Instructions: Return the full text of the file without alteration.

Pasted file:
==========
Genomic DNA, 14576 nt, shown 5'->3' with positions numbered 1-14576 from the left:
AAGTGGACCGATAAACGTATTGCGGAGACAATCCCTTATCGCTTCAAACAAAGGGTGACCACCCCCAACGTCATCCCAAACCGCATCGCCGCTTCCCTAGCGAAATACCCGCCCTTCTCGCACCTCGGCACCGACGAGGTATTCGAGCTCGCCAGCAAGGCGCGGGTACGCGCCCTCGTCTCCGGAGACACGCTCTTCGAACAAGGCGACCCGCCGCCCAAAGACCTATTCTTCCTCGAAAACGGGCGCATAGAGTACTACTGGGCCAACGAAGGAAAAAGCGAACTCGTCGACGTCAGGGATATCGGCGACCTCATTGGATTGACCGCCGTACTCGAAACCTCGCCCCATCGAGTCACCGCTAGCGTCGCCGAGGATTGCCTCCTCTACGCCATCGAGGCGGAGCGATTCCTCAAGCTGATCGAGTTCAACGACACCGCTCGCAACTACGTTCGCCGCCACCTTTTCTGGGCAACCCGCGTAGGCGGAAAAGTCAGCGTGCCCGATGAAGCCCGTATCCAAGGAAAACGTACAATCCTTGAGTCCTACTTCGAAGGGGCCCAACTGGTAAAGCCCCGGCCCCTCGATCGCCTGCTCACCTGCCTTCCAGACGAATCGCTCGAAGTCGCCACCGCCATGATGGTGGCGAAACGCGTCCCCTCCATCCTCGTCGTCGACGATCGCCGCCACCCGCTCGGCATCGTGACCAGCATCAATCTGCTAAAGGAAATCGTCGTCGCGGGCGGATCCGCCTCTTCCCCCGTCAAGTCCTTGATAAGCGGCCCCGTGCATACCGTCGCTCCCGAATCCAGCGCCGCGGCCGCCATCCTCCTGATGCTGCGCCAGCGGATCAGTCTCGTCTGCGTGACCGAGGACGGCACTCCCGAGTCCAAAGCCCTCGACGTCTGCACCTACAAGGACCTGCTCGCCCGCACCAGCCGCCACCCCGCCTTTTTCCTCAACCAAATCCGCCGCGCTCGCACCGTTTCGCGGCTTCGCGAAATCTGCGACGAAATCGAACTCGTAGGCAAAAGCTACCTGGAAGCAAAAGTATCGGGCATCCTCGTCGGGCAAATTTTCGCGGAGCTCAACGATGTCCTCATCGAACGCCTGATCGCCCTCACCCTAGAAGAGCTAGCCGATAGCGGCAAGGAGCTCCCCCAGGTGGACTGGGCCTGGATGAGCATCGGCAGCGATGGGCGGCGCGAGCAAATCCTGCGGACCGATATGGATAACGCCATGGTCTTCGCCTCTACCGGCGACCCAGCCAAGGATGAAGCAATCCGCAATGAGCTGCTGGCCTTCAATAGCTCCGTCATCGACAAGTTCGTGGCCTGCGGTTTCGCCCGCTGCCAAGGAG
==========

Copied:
Genomic DNA, 14576 nt, shown 5'->3' with positions numbered 1-14576 from the left:
AAGTGGACCGATAAACGTATTGCGGAGACAATCCCTTATCGCTTCAAACAAAGGGTGACCACCCCCAACGTCATCCCAAACCGCATCGCCGCTTCCCTAGCGAAATACCCGCCCTTCTCGCACCTCGGCACCGACGAGGTATTCGAGCTCGCCAGCAAGGCGCGGGTACGCGCCCTCGTCTCCGGAGACACGCTCTTCGAACAAGGCGACCCGCCGCCCAAAGACCTATTCTTCCTCGAAAACGGGCGCATAGAGTACTACTGGGCCAACGAAGGAAAAAGCGAACTCGTCGACGTCAGGGATATCGGCGACCTCATTGGATTGACCGCCGTACTCGAAACCTCGCCCCATCGAGTCACCGCTAGCGTCGCCGAGGATTGCCTCCTCTACGCCATCGAGGCGGAGCGATTCCTCAAGCTGATCGAGTTCAACGACACCGCTCGCAACTACGTTCGCCGCCACCTTTTCTGGGCAACCCGCGTAGGCGGAAAAGTCAGCGTGCCCGATGAAGCCCGTATCCAAGGAAAACGTACAATCCTTGAGTCCTACTTCGAAGGGGCCCAACTGGTAAAGCCCCGGCCCCTCGATCGCCTGCTCACCTGCCTTCCAGACGAATCGCTCGAAGTCGCCACCGCCATGATGGTGGCGAAACGCGTCCCCTCCATCCTCGTCGTCGACGATCGCCGCCACCCGCTCGGCATCGTGACCAGCATCAATCTGCTAAAGGAAATCGTCGTCGCGGGCGGATCCGCCTCTTCCCCCGTCAAGTCCTTGATAAGCGGCCCCGTGCATACCGTCGCTCCCGAATCCAGCGCCGCGGCCGCCATCCTCCTGATGCTGCGCCAGCGGATCAGTCTCGTCTGCGTGACCGAGGACGGCACTCCCGAGTCCAAAGCCCTCGACGTCTGCACCTACAAGGACCTGCTCGCCCGCACCAGCCGCCACCCCGCCTTTTTCCTCAACCAAATCCGCCGCGCTCGCACCGTTTCGCGGCTTCGCGAAATCTGCGACGAAATCGAACTCGTAGGCAAAAGCTACCTGGAAGCAAAAGTATCGGGCATCCTCGTCGGGCAAATTTTCGCGGAGCTCAACGATGTCCTCATCGAACGCCTGATCGCCCTCACCCTAGAAGAGCTAGCCGATAGCGGCAAGGAGCTCCCCCAGGTGGACTGGGCCTGGATGAGCATCGGCAGCGATGGGCGGCGCGAGCAAATCCTGCGGACCGATATGGATAACGCCATGGTCTTCGCCTCTACCGGCGACCCAGCCAAGGATGAAGCAATCCGCAATGAGCTGCTGGCCTTCAATAGCTCCGTCATCGACAAGTTCGTGGCCTGCGGTTTCGCCCGCTGCCAAGGAG